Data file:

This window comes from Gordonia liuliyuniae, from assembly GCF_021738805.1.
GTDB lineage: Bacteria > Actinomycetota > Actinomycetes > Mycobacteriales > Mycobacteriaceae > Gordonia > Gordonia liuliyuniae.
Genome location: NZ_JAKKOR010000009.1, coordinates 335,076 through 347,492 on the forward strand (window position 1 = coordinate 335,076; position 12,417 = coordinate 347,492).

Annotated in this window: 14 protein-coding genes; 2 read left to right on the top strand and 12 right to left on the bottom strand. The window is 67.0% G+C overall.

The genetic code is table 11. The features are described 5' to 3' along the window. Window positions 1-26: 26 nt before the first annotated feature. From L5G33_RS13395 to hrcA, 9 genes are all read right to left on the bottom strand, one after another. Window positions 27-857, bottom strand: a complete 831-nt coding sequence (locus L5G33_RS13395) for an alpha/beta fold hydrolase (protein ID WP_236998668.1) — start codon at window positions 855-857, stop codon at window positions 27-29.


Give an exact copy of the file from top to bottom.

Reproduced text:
This window comes from Gordonia liuliyuniae, from assembly GCF_021738805.1.
GTDB lineage: Bacteria > Actinomycetota > Actinomycetes > Mycobacteriales > Mycobacteriaceae > Gordonia > Gordonia liuliyuniae.
Genome location: NZ_JAKKOR010000009.1, coordinates 335,076 through 347,492 on the forward strand (window position 1 = coordinate 335,076; position 12,417 = coordinate 347,492).

Annotated in this window: 14 protein-coding genes; 2 read left to right on the top strand and 12 right to left on the bottom strand. The window is 67.0% G+C overall.

The genetic code is table 11. The features are described 5' to 3' along the window. Window positions 1-26: 26 nt before the first annotated feature. From L5G33_RS13395 to hrcA, 9 genes are all read right to left on the bottom strand, one after another. Window positions 27-857, bottom strand: a complete 831-nt coding sequence (locus L5G33_RS13395) for an alpha/beta fold hydrolase (protein ID WP_236998668.1) — start codon at window positions 855-857, stop codon at window positions 27-29.